California’s Legislature is downsizing a plan to require ethnic studies for high school graduation—and not for the reason you might think.
As a teacher in Los Angeles county, Jose Lara has fought for years to have ethnic studies taught in high schools across the state. He’s taught the course for 13 years and says he’s seen his students transform by studying their history—whether learning about Cesar Chavez, who led the farmworkers movement in the ’60s, or about Angel Island, a port of entry near San Francisco that limited Chinese immigration in the early 1900s.
“Ethnic studies helps students develop an academic identity,” he said. “It really builds empathy cross-culturally as well so it brings communities that may be different from one another closer together.”
But skeptics say the state couldn’t afford to require such a course. Some critics go even further, insisting the state shouldn’t reinforce “identity politics” and instead should laser-focus on shrinking the academic achievement gap for black and Latino students.
This week the Legislature—which had been considering a bill to make California the first state to require ethnic studies for high school graduation—backed away from creating such a statewide mandate, citing costs estimated to top $400 million. Sponsors settled on a pilot program instead.
The pilot would cover 10 to 15 school districts across the state that will opt in to have ethnic studies as a graduation requirement. Schools would begin applying next year and the program would create the requirement for some students as early as 2022, with schools reporting their findings in 2024.
A state law passed in 2016 already encourages high schools to offer an elective course in ethnic studies, and requires the state to create a model curriculum for the class by 2020. Currently only 1 percent of California’s public high school students take ethnic studies.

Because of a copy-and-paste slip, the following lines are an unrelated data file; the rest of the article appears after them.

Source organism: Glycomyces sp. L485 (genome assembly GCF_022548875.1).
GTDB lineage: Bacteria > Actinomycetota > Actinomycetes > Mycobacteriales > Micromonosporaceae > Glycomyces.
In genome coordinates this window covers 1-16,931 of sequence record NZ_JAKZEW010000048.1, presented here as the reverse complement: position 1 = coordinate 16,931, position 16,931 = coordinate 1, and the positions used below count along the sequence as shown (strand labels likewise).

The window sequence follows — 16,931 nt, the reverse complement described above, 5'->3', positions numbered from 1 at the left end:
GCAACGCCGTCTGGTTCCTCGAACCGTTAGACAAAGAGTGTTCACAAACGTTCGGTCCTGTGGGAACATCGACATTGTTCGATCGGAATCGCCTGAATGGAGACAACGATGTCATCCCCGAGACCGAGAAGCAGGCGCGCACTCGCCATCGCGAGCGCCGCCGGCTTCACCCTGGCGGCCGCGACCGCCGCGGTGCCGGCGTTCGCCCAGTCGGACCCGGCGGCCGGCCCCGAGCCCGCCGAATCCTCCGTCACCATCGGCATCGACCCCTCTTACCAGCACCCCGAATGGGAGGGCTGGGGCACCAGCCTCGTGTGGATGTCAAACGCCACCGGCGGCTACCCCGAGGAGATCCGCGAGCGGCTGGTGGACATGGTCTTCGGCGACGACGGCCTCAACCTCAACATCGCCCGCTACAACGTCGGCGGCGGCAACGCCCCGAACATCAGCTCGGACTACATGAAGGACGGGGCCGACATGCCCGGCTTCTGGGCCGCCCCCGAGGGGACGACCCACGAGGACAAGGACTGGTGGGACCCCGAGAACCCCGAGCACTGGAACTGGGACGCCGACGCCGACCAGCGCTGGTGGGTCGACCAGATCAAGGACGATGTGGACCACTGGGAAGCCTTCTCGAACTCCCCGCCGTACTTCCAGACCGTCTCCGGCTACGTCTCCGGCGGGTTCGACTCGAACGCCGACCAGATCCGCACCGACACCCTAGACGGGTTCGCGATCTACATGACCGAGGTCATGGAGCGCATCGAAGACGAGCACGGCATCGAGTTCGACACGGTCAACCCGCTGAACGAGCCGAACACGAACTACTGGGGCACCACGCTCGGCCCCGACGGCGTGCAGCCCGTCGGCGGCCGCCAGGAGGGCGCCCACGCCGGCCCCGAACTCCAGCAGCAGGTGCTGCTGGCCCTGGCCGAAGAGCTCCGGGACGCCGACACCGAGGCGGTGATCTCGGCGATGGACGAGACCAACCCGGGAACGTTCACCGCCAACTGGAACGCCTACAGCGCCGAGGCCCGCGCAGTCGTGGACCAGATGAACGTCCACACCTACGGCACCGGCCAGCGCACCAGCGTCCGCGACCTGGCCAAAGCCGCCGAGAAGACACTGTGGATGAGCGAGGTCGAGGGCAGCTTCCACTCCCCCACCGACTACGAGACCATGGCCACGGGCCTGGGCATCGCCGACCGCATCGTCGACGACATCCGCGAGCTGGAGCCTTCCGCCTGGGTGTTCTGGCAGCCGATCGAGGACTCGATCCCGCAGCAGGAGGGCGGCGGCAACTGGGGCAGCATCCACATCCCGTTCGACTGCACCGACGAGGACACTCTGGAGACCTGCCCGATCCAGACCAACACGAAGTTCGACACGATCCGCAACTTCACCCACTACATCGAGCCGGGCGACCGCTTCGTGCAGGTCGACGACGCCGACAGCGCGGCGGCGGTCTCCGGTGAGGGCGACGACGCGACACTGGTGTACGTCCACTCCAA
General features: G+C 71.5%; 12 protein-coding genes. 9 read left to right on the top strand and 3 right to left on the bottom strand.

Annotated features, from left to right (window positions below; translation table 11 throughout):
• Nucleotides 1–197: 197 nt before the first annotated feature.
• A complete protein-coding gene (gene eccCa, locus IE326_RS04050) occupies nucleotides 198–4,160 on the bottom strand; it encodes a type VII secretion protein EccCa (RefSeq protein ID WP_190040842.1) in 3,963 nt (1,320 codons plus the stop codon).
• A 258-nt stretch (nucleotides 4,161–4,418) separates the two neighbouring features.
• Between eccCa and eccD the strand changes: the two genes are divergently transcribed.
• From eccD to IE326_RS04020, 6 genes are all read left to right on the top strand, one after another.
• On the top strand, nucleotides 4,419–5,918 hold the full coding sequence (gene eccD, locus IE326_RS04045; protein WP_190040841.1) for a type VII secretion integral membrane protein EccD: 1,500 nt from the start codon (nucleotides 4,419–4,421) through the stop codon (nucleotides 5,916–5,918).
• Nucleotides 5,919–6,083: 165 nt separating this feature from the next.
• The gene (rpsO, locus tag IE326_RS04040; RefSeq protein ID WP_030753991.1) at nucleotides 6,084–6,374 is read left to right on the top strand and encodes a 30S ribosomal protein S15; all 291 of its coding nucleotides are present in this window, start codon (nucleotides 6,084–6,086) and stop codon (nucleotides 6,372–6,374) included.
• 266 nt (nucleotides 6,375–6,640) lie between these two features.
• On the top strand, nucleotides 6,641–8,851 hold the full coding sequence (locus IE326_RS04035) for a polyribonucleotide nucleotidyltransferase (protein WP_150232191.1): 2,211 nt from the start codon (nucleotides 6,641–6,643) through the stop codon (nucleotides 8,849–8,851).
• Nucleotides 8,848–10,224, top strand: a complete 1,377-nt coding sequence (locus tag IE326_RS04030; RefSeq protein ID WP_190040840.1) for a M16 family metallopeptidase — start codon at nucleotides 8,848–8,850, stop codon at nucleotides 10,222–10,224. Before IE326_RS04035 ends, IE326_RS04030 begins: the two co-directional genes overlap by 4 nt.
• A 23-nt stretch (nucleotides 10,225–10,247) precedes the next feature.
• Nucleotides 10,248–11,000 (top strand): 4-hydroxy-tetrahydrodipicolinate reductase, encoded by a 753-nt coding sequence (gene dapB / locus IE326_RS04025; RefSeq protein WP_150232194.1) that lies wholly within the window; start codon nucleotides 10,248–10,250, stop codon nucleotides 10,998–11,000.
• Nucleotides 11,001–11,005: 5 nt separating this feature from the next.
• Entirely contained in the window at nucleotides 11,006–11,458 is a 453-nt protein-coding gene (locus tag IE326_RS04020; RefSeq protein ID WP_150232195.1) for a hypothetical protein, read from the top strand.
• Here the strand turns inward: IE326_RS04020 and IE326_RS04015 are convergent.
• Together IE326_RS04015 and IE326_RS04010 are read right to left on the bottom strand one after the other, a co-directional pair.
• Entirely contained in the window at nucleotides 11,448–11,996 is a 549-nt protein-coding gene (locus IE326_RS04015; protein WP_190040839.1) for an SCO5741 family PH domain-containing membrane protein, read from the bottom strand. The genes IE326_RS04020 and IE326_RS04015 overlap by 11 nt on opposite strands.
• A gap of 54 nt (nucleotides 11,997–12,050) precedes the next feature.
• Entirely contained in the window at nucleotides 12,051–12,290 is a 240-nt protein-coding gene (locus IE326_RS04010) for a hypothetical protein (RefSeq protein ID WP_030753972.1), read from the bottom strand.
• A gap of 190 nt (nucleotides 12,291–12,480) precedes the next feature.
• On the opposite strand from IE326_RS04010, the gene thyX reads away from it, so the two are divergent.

Other states, including Indiana and Oregon, have also boosted instruction of ethnic studies in recent years.
“This needs to be taught,” said the bill’s author, Democratic Assemblymember Jose Medina of Riverside. “I don’t know how a person can say they’re educated without knowledge of other groups, other cultures, other histories.”
Democrats who control the state Capitol—and even some Republicans—had voted for the statewide mandate, but its price tag led the California School Boards Association to oppose it. The new changes that water it down to a pilot program may help the bill overcome a key hurdle this week when the Senate Appropriations Committee will kill many bills that propose costly new programs.
But even the weaker version is unlikely to mollify critics who say schools shouldn’t impose another graduation requirement when so many students are struggling with English and math. Just 32 percent of 11th graders met math standards on state exams last year, and 60 percent met standards for reading and writing.
“We have a very large segment of our black population, specifically they are boys who by a certain age in their educational career can’t read and write at the same level as their white counterparts,” said Republican Assemblywoman Melissa Melendez of Lake Elsinore, who voted against the bill.
“I think more of a focus on the essentials, the basics, for students is where the focus should be.”
But with students of color making up more than 70 percent of California’s public school population, some educators say a class in ethnic studies could boost student success.
“I believe this is critical to allow schools districts to adapt their courses to reflect the pupil demographics in their communities as an innovative strategy to constructively impact students both socially and academically,” state Superintendent Tom Torlakson said in a statement.
Medina and Lara pointed to research that found students enrolled in an ethnic studies course fare better in other coursework as well. The study followed 1,400 9th graders in the San Francisco Unified School District and found that for students taking ethnic studies, attendance increased by 21 percent, and their grade point averages improved by 1.4 points.
In the Los Angeles Unified School District, the ethnic studies curriculum covers ethnic identities including African-American, Latino American, American Indian and Asian American. The course includes a PBS documentary on the Trail of Tears, where thousands of Native Americans died while being forcibly removed by the federal government in the 1830s. It also covers contemporary developments, such as President Barack Obama’s 2013 speech on Trayvon Martin, a 17-year-old unarmed African American fatally shot by George Zimmerman, a 28-year old neighborhood watch volunteer in Florida.
A model curriculum for the statewide course would include lessons on the student protests at San Francisco State University that first ignited the ethnic studies movement in 1968.